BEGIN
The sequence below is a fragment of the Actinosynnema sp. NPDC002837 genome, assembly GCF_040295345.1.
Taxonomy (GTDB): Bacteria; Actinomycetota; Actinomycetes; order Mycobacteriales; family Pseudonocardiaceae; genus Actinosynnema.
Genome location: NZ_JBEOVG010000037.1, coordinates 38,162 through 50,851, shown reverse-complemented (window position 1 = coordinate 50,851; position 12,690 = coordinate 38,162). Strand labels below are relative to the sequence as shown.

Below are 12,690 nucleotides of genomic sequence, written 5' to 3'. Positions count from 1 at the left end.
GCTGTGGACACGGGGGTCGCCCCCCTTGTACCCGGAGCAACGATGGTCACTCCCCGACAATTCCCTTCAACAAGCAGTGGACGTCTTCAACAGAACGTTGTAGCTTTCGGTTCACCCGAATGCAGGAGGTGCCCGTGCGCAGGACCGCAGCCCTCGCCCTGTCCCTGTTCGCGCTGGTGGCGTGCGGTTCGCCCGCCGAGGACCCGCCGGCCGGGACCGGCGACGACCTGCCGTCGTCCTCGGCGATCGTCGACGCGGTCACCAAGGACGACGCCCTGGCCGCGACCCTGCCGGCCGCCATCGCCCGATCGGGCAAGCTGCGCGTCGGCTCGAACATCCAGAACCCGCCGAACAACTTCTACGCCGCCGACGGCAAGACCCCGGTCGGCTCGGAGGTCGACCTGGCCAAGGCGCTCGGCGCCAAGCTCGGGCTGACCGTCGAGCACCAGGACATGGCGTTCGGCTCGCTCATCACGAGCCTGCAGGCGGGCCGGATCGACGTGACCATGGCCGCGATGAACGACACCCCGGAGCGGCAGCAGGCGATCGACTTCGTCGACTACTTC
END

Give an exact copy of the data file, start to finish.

The sequence below is a fragment of the Actinosynnema sp. NPDC002837 genome, assembly GCF_040295345.1.
Taxonomy (GTDB): Bacteria; Actinomycetota; Actinomycetes; order Mycobacteriales; family Pseudonocardiaceae; genus Actinosynnema.
Genome location: NZ_JBEOVG010000037.1, coordinates 38,162 through 50,851, shown reverse-complemented (window position 1 = coordinate 50,851; position 12,690 = coordinate 38,162). Strand labels below are relative to the sequence as shown.

Below are 12,690 nucleotides of genomic sequence, written 5' to 3'. Positions count from 1 at the left end.
GCTGTGGACACGGGGGTCGCCCCCCTTGTACCCGGAGCAACGATGGTCACTCCCCGACAATTCCCTTCAACAAGCAGTGGACGTCTTCAACAGAACGTTGTAGCTTTCGGTTCACCCGAATGCAGGAGGTGCCCGTGCGCAGGACCGCAGCCCTCGCCCTGTCCCTGTTCGCGCTGGTGGCGTGCGGTTCGCCCGCCGAGGACCCGCCGGCCGGGACCGGCGACGACCTGCCGTCGTCCTCGGCGATCGTCGACGCGGTCACCAAGGACGACGCCCTGGCCGCGACCCTGCCGGCCGCCATCGCCCGATCGGGCAAGCTGCGCGTCGGCTCGAACATCCAGAACCCGCCGAACAACTTCTACGCCGCCGACGGCAAGACCCCGGTCGGCTCGGAGGTCGACCTGGCCAAGGCGCTCGGCGCCAAGCTCGGGCTGACCGTCGAGCACCAGGACATGGCGTTCGGCTCGCTCATCACGAGCCTGCAGGCGGGCCGGATCGACGTGACCATGGCCGCGATGAACGACACCCCGGAGCGGCAGCAGGCGATCGACTTCGTCGACTACTTC